Netherlands the value in the outright market

After a weekend of falling asleep on trains (and repeating the trick on a night bus several hours later to show I had learned my lesson) and ending up two counties away, I decided that now is the time to focus on the important things in life – world cup wagering. There’s no use fighting the impulse, it’s going to be a long month and anyway, how else will you suffer through such dross as New Zealand v Slovakia, Nigeria v Greece and all the England games.

For me, the clear choice at current odds in the outright market has to be the Dutch. Many people seem to have forgotten that at the time of the quarter finals in the 2008 European Championships, it was the Dutch who had been the most impressive team (based largely on two thrashings of ageing French and Italian sides), and were the then tournament favourites. Of course, what happened next obliterated any hope of shedding their nearly men tag, but losing in extra time to an inspired Russia was no disgrace, and it wouldn’t be an exaggeration to suggest there was hardly a team in the world who could have lived with the Russians in such scintillating form. So, what makes them a better proposition this time around?

Primarily, the Dutch have an attacking quartet of almost unrivalled quality, who all now fall into the 26-27 age bracket, whereas 2 years ago it could perhaps have been argued they were a shade too young and lacking maturity. That quartet comprises Robben on the right, Van der Vaart on the left, Sneijder playing as a deep-lying number 10, and the fit-again Robin Van Persie spearheading the attack. However, it is far from certain that all 4 will start, even if Robben makes a rapid recovery from his groin tear – Dirk Kuyt was extremely effective and important for Holland in the qualifiers, and whilst not even the most ardent Liverpool fan would argue that he is world class and is of a similar technical ability, he fulfills an important role and will do so in this tournament, be it from the bench or starting, probably in place of Van der Vaart. But, it is the aforementioned quartet who provide any backer of Holland with genuine belief that this can be their year.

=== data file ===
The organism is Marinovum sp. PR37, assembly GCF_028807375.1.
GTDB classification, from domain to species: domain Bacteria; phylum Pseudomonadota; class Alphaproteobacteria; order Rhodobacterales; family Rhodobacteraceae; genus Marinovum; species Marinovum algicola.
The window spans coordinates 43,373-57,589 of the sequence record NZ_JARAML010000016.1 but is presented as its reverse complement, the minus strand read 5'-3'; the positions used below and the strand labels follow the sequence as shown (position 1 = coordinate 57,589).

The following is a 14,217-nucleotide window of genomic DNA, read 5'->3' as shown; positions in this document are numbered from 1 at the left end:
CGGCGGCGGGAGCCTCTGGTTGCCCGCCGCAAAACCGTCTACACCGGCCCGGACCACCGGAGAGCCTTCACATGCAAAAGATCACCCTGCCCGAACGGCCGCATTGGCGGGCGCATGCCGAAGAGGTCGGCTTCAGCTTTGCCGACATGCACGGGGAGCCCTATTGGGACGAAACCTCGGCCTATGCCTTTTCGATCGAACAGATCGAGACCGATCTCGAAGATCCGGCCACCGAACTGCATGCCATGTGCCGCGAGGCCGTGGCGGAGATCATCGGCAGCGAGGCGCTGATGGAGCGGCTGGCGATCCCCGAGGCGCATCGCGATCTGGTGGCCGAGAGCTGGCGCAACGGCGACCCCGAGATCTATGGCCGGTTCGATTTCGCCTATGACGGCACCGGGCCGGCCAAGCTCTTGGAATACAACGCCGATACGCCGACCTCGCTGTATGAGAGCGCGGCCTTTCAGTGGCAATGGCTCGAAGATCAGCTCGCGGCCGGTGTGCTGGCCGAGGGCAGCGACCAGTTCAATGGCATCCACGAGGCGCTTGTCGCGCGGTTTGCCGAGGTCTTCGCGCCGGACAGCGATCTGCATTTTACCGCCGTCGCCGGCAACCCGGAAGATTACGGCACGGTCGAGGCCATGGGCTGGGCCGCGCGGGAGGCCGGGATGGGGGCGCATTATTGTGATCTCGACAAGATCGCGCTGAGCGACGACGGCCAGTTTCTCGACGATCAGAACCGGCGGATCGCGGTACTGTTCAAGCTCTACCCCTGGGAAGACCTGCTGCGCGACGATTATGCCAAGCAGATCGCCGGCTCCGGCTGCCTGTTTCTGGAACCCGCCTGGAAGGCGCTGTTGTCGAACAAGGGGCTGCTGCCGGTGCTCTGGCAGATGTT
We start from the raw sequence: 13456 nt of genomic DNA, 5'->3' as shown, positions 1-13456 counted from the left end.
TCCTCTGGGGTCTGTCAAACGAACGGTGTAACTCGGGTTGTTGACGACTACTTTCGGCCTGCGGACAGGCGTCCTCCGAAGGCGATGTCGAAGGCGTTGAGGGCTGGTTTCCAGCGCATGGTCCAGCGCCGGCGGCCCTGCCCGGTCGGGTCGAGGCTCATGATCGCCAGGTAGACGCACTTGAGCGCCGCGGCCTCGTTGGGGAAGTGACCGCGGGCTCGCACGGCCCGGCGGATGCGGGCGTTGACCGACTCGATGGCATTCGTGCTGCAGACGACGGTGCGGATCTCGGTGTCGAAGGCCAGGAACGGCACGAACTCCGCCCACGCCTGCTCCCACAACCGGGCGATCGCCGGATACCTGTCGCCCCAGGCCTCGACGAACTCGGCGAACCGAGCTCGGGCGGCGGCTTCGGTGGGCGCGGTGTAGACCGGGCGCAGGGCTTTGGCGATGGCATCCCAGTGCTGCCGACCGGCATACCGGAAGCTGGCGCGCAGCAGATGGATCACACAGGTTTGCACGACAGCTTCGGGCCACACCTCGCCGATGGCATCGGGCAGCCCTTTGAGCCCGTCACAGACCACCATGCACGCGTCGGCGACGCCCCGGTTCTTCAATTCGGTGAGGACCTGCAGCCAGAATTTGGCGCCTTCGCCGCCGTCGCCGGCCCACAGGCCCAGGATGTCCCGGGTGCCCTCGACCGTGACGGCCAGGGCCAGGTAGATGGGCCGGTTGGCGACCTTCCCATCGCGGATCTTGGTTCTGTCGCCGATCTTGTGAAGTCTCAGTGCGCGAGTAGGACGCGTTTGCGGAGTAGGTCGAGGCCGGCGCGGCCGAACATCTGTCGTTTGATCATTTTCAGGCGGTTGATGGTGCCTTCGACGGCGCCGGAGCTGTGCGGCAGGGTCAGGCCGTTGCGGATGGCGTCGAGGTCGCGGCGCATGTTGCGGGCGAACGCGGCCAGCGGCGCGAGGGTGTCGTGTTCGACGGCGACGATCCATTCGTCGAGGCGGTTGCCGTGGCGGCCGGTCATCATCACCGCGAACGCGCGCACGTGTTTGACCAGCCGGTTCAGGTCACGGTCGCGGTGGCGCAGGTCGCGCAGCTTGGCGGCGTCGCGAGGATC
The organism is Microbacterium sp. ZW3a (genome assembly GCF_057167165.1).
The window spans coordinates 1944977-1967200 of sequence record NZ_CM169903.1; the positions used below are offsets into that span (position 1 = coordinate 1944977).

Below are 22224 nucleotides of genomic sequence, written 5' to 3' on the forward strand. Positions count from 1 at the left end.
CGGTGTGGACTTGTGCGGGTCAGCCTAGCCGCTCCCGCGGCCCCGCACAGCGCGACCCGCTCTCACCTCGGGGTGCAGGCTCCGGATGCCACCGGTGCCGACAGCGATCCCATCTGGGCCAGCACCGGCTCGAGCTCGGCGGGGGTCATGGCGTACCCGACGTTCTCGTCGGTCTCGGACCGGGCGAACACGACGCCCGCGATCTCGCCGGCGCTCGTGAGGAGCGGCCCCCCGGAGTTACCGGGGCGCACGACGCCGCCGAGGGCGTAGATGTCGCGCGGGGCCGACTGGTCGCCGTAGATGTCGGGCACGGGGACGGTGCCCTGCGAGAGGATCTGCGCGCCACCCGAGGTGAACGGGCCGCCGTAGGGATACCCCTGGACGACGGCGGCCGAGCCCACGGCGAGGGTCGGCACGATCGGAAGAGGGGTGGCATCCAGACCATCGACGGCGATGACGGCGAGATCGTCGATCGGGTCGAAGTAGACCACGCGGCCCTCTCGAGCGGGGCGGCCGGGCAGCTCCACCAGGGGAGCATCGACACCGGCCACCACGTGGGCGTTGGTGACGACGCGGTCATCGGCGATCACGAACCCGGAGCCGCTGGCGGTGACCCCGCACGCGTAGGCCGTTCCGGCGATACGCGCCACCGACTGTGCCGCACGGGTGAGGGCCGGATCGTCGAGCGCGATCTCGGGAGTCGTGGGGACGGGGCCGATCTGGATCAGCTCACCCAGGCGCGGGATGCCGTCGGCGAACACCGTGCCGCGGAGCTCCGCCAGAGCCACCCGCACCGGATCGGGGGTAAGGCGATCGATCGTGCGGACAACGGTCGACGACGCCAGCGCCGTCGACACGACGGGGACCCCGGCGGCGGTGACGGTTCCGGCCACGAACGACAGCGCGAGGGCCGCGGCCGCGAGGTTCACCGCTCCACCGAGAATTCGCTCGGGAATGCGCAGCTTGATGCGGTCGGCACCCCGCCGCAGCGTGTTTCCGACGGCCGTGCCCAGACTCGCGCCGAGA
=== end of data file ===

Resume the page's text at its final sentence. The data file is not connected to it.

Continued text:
Briefly examining the 4, Van der Vaart has had an improved season at Madrid, despite the influx of Galacticos; Robben has been outstanding for Bayern, is a leading contender for the Ballon d’Or and has a canny knack of producing at critical moments in the biggest games; Sneijder has undoubtedly enjoyed his finest season to date, winning the treble at Inter and becoming, for perhaps the first time, a true number 10, insofar as being the player who takes responsibility for setting and dictating tempo and rhythm; and Van Persie, prodigously talented but until the last 12 months, not as effective as he should have been for a player of his natural ability. Van Persie’s transformation can be largely credited to Arsene Wenger, who switched Van Persie to the focal point of the attack, believing his strength, close control and explosiveness would be seen in a much better light closer to goal, as opposed to in a withdrawn role or on the right of a three-ponged attack.